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Ghosts and Visions
Just as an overwhelming guilty conscience drives Lady Macbeth mad, so too does Macbeth’s “heat-oppressed” brain project the vision of a dagger before he murders Duncan (II i 39). In what concerns ghosts and visions, the relation of the natural to the supernatural in Macbeth is unclear. The three apparitions that the witches summon, for example, are usually taken to be “real”—even if only as supernatural occurrences. But the matter is less clear when it comes to Banquo’ ghost. Macbeth is the only one who sees the ghost in a crowded room; is this yet another projection of his feverish mind? Or is it really, so to speak, a supernatural occurrence? Such ambiguities contribute to the eerie mood and sense of uncanniness that pervade the play, from the very opening scene with the three bearded witches. The Natural/Supernatural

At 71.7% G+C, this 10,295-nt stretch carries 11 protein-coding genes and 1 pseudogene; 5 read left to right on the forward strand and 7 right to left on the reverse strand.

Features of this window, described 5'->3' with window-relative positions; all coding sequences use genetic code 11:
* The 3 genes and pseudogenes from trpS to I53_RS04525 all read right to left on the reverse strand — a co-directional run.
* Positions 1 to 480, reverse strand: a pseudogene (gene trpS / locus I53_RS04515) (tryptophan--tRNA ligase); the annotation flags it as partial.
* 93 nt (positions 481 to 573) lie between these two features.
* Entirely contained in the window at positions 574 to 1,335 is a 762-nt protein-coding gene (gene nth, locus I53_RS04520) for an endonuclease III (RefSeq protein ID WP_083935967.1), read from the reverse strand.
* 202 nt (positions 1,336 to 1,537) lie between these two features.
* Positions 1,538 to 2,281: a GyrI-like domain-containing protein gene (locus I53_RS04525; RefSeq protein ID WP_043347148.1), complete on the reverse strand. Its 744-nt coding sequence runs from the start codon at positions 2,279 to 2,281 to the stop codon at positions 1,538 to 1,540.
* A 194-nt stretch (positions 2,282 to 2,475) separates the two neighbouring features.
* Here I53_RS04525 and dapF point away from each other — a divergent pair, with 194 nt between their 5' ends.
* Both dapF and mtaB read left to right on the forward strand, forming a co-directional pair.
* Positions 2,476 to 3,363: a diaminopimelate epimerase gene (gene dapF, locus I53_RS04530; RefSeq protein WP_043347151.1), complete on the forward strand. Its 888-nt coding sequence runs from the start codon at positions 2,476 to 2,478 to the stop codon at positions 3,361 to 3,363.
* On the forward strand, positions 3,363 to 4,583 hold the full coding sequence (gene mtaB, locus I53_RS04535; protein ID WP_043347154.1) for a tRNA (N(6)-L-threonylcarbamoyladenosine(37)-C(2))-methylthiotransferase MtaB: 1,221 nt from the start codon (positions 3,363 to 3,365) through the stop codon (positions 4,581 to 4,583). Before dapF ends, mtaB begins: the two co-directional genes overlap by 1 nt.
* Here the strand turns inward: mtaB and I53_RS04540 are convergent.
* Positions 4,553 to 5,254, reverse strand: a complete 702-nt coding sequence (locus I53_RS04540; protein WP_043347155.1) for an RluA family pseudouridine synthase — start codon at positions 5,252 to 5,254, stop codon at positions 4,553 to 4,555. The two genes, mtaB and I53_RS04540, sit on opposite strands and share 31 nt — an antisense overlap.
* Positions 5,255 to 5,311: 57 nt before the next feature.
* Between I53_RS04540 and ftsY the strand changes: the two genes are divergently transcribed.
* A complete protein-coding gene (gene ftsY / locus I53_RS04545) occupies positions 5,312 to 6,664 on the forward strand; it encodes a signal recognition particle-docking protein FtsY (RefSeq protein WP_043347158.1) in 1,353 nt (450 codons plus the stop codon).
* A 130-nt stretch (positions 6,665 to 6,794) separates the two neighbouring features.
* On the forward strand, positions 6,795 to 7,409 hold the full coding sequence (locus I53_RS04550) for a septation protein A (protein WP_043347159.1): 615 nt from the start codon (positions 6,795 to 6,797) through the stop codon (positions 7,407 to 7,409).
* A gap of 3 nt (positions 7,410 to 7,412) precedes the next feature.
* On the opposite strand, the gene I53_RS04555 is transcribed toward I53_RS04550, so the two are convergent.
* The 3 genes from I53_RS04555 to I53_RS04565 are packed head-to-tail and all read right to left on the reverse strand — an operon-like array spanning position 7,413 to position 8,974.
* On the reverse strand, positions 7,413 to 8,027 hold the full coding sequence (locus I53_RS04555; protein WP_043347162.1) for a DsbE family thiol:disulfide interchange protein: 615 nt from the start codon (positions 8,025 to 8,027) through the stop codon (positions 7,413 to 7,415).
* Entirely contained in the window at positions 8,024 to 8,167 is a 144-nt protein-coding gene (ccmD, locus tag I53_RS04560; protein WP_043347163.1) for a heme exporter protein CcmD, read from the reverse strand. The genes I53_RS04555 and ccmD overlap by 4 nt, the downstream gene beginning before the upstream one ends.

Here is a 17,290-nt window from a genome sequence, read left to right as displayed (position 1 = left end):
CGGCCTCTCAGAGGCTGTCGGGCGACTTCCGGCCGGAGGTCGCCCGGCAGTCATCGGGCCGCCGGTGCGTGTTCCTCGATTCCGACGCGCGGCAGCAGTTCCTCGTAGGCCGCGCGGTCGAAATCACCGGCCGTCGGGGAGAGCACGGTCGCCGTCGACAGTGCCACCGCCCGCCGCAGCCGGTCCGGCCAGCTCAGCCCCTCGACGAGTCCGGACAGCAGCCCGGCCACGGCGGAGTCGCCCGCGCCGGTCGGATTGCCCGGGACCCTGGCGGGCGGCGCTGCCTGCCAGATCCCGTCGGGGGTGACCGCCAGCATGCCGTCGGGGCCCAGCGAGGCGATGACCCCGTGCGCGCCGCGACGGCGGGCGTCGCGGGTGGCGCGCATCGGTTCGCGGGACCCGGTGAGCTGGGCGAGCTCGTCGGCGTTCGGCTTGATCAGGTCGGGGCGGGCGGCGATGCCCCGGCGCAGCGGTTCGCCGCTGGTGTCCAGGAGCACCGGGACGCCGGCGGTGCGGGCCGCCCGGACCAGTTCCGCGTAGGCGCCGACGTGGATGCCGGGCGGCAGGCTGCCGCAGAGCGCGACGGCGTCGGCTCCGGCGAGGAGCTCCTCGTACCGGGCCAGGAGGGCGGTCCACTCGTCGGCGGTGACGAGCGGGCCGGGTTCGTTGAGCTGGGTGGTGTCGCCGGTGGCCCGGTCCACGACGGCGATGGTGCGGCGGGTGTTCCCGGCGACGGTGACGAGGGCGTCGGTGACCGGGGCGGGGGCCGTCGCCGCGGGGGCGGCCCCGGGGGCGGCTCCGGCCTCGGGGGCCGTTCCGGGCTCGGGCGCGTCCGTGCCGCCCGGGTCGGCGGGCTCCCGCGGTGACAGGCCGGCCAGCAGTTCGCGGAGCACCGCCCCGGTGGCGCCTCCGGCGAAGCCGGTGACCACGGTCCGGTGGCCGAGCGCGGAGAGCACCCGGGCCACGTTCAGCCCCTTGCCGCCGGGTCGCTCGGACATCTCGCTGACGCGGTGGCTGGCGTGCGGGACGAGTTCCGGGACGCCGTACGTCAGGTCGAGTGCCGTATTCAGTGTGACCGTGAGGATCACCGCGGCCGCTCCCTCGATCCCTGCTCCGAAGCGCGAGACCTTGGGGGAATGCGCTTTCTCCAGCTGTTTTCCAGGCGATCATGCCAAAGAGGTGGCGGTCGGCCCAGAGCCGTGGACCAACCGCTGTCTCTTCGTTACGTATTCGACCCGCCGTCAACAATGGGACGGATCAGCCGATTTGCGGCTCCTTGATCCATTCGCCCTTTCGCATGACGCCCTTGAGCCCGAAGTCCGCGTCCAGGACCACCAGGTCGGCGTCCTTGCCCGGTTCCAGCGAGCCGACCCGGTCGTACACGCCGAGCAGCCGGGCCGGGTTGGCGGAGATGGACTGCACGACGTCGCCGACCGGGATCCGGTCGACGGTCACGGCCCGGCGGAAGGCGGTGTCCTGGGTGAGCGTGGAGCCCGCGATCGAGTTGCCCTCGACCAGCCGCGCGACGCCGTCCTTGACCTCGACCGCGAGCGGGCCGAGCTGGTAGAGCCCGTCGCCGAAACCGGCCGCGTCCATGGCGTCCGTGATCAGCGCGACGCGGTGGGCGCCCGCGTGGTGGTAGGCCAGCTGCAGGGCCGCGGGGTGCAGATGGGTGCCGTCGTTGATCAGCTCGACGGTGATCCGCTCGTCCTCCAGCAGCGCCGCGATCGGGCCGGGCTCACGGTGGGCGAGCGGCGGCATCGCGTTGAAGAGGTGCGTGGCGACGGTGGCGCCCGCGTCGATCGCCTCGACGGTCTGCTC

If the witches’ prophecy is understood to be imposing a supernatural order on the natural order of things, the natural order can also be understood as responding with tempestuous signs. Following Duncan’s death, Lennox describes the “unruly” night in some detail. Similarly, Ross notes that “the heavens, as troubled with man’s act, / Threatens his bloody stage” (II iv 5-6). In the same scene, the Old Man and Ross both agree that they saw horses eat each other. Even the events leading to the conclusion of the play can be understood as a negotiation of the natural and supernatural. Whereas Macbeth believes that he will live the “lease of nature”—since Birnam Wood cannot possible come to Dunsinane Hill—the forest is literally uprooted by the English army in accordance with the prophecy. The dichotomy between the natural and the supernatural forms a backdrop that suggests the epic proportions of the struggle over the Scottish crown.